The Music Lab: Are You Using The ‘Songwriter Chord’?

Do you want to write contemporary songs without losing the classic feel of great songs?

A few years ago I was in the studio cutting new demos in Nashville, TN. I grabbed a guitar and started sharing my latest song to a group of A-list session players. Halfway through my intro, the guitar player in the group said, “oh, the songwriter chord.”

Never before had I heard it called that, but I knew exactly what he was saying. My mind started recalling singer-songwriters who had used that 2-note chord voicing. Songs like “Blackbird” by Paul McCartney and “Fast Car” By Tracy Chapman. Those are wonderful classic songs of yesteryear for sure. I also recalled more recent tunes like James Bay singing “Hold Back The River” and “Not Over You” by Gavin Degraw.

I realized these two-fingered major and minor 10th chords have been tapped for some mega hits over the course of recorded music history. (See diagram.)

It got me thinking –why was this simple chord voicing so popular with great writers? As I focused on uncovering the answer over the next few months, I realized a few important reasons I was drawn to it. And, I wondered why so many writers haven’t used this voicing since it’s so effective!

Why this simple chord voicing packs so much punch…

Mood Versatility

The Songwriter Chord paints a multitude of emotions –wistfulness, regret, joy, hope. It can put you in a cry-your-heart-out or party-all-night mood. However, it does so with an underlying sense of power. Its simple, broke-down, raw emotive quality creates instant vibe. And, it rarely succumbs to the pitfalls of cheese as some of its chord brothers and sisters have, like a Maj7th chord.

Take a listen to these five songs. You’ll travel through a wide range of emotions, tempos, genres, and decades…

  Songs Using The Two-fingered “Songwriter Chord” Voicing
“Black Bird”- The Beatles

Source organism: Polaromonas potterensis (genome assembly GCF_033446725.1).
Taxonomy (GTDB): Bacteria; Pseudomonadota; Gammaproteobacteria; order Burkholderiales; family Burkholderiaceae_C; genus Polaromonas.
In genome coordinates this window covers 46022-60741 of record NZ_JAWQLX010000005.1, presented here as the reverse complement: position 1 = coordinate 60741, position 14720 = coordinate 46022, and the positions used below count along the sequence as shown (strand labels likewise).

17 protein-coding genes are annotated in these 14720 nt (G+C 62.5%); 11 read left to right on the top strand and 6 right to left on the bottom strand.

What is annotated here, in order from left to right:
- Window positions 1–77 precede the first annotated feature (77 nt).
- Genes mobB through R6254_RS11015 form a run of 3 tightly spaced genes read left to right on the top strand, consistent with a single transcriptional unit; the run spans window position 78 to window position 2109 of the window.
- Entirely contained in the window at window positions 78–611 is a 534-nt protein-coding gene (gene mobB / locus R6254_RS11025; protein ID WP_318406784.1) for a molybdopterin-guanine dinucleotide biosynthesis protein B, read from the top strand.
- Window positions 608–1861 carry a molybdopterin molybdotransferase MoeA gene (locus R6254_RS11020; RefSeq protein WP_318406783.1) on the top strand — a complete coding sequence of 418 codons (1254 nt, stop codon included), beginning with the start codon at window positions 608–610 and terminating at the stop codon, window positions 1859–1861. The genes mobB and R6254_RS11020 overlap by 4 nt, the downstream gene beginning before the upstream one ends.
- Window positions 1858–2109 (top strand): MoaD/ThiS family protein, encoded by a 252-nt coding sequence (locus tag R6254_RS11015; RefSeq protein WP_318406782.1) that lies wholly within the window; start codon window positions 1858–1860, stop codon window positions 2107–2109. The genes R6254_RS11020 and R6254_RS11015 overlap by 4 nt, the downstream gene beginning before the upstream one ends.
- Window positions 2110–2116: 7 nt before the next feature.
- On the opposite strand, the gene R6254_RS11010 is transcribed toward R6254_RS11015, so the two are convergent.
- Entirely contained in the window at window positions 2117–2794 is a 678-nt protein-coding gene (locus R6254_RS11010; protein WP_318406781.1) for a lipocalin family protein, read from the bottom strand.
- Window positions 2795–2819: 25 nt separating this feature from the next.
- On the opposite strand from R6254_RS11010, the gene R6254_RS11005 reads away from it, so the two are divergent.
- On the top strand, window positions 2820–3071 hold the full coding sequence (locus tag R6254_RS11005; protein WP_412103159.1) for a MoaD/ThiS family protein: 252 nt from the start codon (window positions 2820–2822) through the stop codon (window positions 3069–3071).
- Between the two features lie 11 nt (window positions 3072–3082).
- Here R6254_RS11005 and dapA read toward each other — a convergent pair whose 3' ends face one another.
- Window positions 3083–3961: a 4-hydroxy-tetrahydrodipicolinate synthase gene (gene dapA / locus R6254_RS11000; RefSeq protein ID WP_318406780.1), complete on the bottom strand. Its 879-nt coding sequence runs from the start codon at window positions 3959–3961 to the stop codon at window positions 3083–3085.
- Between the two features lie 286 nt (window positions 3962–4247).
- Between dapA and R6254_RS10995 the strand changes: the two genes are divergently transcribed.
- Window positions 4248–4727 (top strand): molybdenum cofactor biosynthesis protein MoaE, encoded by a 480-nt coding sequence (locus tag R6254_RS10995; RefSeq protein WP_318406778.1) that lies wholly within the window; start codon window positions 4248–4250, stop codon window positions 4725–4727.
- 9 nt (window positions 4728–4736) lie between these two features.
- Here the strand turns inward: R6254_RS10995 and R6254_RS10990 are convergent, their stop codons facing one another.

“Fast Car” – Tracey chapman
“Hold Back The River” – James Bay
“California Gurls” – Katy Perry
“Not Over You” – Gavin Degraw

Maybe you’re writing music for radio? Check. Or, maybe for an indie genre or audience, so you need to break new ground? Check. Or, you’d like to create a moody or atmospheric piece of music for a TV or movie soundtrack? Just mix in some cathedral-style reverb and the “songwriter chord” provides magic.

Arrangement Tool

Since this chord voicing only consist of two notes, it lays perfectly into record productions with stripped down verses and big choruses. That’s a huge segment of music, right? Use the simple 10th chord in your verses, and then, move to fuller voicings or power chords in your choruses. Instant dynamics. You can finger pick it on electric or acoustic guitar. With a little string muting, strum away on a loud raunchy chorus. You can also play it on piano/synth based tracks as well. Reference the Gavin Degraw tune “Not Over You” mentioned above.

The Freedom To Create

Perhaps the biggest reason I’m attracted to this songwriter chord voicing is its openness. It allows me to weave a melody in and around its two-note configuration without feeling boxed in. That gives me a since of melodic freedom, because it doesn’t fill in all the blanks for me. The “Songwriter Chord” gives me space to create. Whereas, big block chords often pull the writer into certain melodic shapes when walking through a progression. When I’m writing a melody, I want to feel free to go where the muse is tugging, rather than where the chords are pushing me.

To summarize, the two-fingered 10th voicing is a great way to sound contemporary in a variety of  genres and emotions without losing the connection to timeless classic music. I’ll drop a few guitar chord illustrations below. If these shapes are new to you, my recommendation is to jump in immediately and give your new “tool” a try. Be warned, however! You may spend the next couple of hours composing your latest song.

Until next time, write on! 

~ CM


Clay Mills is a six-time No.1 hitmaker and multi-Grammy nominated songwriter/producer. His songs have been recorded by major artists in country, pop, rock, dance, bluegrass, and gospel. His voice and songs have found their way into national ad campaigns and movie soundtracks.  He co-founded, the world’s leading songwriter education site, with fellow hit writer Marty Dodson. Clay is as passionate about teaching songwriting as he is about writing himself.

Photo by Tommaso Pecchioli on Unsplash

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